Hmmm, I don't know if the dot product is the same as matrix multiplication (I'm not sure how the inner product is defined in a vector space that includes matrices), but if it is then:

http://en.wikipedia.org/wiki/Matrix_multiplication

That explains it pretty well.

Oh, I was thinking of only square matrices before, if the matrix is not square then the resulting matrix won't have the same dimensions as before. Sorry, it's been a while since I've really had to do Matrix multiplication. :P

A logical way to define a dot product when using pauli matrixes as basis vectors would be to use the anticommutator

$$a \cdot b = \frac{1}{2} \{ a, b \} = \frac{1}{2} (a b + b a )$$

EDIT: latex in PF doesn't appear to be working right now. That was:
a \cdot b = \frac{1}{2} \{ a, b \} = \frac{1}{2} (a b + b a )Such a dot product won't be in the span of the pauli matrixes themselves, but will be your typical vector dot product multiplied by the identity matrix. If you wanted a dot product that produced a true scalar instead of scalar times identity, then you should be able to couple the above with a trace operation:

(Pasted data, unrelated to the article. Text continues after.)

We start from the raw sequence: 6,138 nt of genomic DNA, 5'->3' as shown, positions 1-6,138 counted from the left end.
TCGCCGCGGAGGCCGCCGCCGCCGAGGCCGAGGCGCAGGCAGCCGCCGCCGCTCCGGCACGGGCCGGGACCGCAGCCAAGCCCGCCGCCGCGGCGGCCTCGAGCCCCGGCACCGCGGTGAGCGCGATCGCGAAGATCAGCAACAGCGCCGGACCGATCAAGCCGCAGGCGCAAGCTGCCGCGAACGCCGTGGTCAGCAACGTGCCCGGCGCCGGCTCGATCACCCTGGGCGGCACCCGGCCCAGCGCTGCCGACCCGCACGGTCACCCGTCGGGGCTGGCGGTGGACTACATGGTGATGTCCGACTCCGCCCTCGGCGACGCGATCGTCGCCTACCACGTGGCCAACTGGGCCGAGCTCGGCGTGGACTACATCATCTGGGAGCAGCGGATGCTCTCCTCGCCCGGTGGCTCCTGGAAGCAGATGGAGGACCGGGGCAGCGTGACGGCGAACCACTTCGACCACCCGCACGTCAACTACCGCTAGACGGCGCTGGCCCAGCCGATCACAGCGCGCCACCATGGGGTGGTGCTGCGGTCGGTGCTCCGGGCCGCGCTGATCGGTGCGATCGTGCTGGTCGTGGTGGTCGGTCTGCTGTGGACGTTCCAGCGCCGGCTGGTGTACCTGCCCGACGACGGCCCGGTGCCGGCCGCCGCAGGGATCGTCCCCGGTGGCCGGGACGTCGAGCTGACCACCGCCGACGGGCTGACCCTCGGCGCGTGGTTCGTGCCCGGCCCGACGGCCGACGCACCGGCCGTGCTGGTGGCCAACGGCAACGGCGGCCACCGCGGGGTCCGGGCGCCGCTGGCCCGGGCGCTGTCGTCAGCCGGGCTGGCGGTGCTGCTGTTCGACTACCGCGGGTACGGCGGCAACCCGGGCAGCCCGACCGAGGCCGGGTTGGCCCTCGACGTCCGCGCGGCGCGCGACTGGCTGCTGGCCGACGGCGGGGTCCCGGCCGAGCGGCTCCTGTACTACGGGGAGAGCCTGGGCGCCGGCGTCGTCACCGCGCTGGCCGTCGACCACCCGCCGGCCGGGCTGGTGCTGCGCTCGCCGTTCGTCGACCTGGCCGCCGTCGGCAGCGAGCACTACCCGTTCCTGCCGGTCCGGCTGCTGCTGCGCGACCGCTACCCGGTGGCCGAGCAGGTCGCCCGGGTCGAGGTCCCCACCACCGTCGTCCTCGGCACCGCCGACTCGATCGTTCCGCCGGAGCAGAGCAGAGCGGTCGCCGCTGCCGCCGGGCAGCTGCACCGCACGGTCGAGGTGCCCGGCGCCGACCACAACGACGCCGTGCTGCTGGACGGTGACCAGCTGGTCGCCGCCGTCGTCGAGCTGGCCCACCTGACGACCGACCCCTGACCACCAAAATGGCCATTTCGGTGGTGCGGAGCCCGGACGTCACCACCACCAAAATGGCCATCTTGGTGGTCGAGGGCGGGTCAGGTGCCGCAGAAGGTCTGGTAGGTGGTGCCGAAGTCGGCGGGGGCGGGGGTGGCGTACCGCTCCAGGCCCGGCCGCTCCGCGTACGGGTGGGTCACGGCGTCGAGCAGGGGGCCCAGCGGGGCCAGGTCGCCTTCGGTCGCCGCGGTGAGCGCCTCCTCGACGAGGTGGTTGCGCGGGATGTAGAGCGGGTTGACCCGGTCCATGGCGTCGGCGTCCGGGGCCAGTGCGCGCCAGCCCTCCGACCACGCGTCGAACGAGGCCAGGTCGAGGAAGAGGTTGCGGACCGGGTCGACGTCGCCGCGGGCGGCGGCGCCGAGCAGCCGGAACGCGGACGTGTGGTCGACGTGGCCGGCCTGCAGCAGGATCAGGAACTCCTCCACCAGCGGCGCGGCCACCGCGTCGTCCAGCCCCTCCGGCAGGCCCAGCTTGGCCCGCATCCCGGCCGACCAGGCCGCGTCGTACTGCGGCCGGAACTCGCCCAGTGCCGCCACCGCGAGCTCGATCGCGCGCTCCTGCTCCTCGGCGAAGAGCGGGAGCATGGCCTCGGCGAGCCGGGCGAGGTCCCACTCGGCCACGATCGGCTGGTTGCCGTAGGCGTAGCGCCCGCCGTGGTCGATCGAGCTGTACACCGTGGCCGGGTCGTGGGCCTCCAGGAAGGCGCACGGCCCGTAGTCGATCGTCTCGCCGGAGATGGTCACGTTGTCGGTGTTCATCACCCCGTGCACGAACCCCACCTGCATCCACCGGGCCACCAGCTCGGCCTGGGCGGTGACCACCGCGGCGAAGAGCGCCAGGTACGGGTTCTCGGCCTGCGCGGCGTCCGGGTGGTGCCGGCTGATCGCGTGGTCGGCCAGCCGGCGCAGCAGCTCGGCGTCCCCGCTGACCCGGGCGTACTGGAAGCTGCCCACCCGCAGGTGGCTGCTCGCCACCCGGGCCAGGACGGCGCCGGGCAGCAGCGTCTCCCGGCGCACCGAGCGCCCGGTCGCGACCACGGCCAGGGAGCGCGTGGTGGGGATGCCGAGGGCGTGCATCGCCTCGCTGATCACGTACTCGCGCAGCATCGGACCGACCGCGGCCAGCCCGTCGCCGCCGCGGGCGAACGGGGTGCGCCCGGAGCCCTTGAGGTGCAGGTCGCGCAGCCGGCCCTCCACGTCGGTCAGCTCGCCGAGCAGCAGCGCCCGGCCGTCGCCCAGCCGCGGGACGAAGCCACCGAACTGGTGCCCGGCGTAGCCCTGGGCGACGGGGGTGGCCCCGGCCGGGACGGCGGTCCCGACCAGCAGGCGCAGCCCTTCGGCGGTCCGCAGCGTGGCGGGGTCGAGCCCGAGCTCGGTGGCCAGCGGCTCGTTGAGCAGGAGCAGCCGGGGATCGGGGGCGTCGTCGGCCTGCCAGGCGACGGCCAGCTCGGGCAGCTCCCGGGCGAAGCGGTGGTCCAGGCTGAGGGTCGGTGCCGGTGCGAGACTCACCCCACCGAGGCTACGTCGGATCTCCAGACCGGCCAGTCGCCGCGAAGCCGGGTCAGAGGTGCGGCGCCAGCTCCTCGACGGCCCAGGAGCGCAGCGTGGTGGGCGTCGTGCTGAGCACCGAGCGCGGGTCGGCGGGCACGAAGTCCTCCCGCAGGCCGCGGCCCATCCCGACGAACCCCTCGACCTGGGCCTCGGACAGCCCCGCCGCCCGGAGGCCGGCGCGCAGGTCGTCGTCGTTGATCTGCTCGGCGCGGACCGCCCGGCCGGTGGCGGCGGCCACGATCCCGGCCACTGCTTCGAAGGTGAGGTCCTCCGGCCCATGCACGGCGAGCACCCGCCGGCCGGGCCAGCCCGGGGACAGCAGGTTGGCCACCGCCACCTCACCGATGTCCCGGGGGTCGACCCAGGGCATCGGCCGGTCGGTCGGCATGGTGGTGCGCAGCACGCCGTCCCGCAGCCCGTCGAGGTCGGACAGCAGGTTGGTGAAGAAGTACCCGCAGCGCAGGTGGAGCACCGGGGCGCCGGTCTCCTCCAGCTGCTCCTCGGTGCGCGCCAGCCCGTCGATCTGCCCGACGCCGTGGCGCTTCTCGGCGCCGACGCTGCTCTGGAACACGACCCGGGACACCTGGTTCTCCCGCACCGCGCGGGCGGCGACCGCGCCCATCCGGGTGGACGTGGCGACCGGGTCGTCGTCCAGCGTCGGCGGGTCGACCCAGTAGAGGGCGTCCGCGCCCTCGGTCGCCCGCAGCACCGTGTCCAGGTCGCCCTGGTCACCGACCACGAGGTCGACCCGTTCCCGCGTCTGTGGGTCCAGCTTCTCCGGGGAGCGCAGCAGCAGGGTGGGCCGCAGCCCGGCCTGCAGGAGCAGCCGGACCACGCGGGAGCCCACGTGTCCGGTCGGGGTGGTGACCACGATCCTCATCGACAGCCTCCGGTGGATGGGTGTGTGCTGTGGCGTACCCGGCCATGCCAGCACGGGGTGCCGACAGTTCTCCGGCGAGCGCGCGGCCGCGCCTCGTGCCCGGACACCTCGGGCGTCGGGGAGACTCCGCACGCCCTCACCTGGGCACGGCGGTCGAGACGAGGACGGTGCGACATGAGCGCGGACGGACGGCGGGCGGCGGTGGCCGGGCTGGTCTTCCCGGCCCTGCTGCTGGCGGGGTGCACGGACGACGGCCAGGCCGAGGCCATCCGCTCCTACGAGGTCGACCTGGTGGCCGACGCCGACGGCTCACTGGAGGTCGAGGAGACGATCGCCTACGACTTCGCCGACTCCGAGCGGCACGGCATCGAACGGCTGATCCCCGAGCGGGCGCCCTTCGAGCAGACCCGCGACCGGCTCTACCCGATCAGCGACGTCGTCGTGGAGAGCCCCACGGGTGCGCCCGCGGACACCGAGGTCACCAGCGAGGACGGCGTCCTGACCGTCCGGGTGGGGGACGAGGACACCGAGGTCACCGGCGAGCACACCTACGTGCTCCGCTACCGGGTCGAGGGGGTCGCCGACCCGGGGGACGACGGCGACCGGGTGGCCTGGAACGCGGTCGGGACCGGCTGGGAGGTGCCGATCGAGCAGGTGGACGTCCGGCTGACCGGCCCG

$$a \cdot b = \frac{1}{4} TR \{ a, b \} = \frac{1}{4} TR (a b + b a )$$

EDIT: latex in PF doesn't appear to be working right now. That was:
a \cdot b = \frac{1}{4} TR \{ a, b \} = \frac{1}{4} TR (a b + b a )

You can similarily and naturally define the cross product or wedge product using the commutator. Some playing with these ideas can be found here:

( as written this assumes some clifford algebra background ).

Thanks a lot. It helps.
Peeter said:
A logical way to define a dot product when using pauli matrixes as basis vectors would be to use the anticommutator

$$a \cdot b = \frac{1}{2} \{ a, b \} = \frac{1}{2} (a b + b a )$$

EDIT: latex in PF doesn't appear to be working right now. That was:
a \cdot b = \frac{1}{2} \{ a, b \} = \frac{1}{2} (a b + b a )

Such a dot product won't be in the span of the pauli matrixes themselves, but will be your typical vector dot product multiplied by the identity matrix. If you wanted a dot product that produced a true scalar instead of scalar times identity, then you should be able to couple the above with a trace operation: